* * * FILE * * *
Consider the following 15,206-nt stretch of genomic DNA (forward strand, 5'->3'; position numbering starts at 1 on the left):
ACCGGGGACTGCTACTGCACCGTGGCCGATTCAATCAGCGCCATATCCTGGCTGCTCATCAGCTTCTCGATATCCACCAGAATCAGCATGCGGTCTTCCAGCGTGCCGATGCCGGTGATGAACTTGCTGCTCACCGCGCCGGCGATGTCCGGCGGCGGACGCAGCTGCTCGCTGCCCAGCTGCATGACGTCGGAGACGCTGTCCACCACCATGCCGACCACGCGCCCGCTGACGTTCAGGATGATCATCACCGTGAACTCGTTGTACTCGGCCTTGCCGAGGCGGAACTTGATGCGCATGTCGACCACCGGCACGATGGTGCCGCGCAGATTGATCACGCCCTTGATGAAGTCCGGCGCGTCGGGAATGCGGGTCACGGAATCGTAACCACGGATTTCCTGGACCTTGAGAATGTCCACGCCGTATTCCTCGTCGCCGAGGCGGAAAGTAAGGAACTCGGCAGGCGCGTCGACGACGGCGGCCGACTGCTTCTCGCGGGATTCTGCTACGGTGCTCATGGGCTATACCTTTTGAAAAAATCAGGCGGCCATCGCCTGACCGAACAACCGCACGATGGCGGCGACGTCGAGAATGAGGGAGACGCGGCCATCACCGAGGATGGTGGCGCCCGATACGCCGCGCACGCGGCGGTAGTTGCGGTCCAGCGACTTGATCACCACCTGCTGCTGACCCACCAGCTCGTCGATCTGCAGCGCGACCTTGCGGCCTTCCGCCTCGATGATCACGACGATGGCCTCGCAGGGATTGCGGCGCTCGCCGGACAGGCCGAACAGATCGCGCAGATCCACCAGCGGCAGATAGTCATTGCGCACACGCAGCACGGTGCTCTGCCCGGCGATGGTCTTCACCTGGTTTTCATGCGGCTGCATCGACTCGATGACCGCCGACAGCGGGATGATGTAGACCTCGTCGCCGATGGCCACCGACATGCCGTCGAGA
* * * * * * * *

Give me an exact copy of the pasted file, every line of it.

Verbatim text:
Consider the following 15,206-nt stretch of genomic DNA (forward strand, 5'->3'; position numbering starts at 1 on the left):
ACCGGGGACTGCTACTGCACCGTGGCCGATTCAATCAGCGCCATATCCTGGCTGCTCATCAGCTTCTCGATATCCACCAGAATCAGCATGCGGTCTTCCAGCGTGCCGATGCCGGTGATGAACTTGCTGCTCACCGCGCCGGCGATGTCCGGCGGCGGACGCAGCTGCTCGCTGCCCAGCTGCATGACGTCGGAGACGCTGTCCACCACCATGCCGACCACGCGCCCGCTGACGTTCAGGATGATCATCACCGTGAACTCGTTGTACTCGGCCTTGCCGAGGCGGAACTTGATGCGCATGTCGACCACCGGCACGATGGTGCCGCGCAGATTGATCACGCCCTTGATGAAGTCCGGCGCGTCGGGAATGCGGGTCACGGAATCGTAACCACGGATTTCCTGGACCTTGAGAATGTCCACGCCGTATTCCTCGTCGCCGAGGCGGAAAGTAAGGAACTCGGCAGGCGCGTCGACGACGGCGGCCGACTGCTTCTCGCGGGATTCTGCTACGGTGCTCATGGGCTATACCTTTTGAAAAAATCAGGCGGCCATCGCCTGACCGAACAACCGCACGATGGCGGCGACGTCGAGAATGAGGGAGACGCGGCCATCACCGAGGATGGTGGCGCCCGATACGCCGCGCACGCGGCGGTAGTTGCGGTCCAGCGACTTGATCACCACCTGCTGCTGACCCACCAGCTCGTCGATCTGCAGCGCGACCTTGCGGCCTTCCGCCTCGATGATCACGACGATGGCCTCGCAGGGATTGCGGCGCTCGCCGGACAGGCCGAACAGATCGCGCAGATCCACCAGCGGCAGATAGTCATTGCGCACACGCAGCACGGTGCTCTGCCCGGCGATGGTCTTCACCTGGTTTTCATGCGGCTGCATCGACTCGATGACCGCCGACAGCGGGATGATGTAGACCTCGTCGCCGATGGCCACCGACATGCCGTCGAGA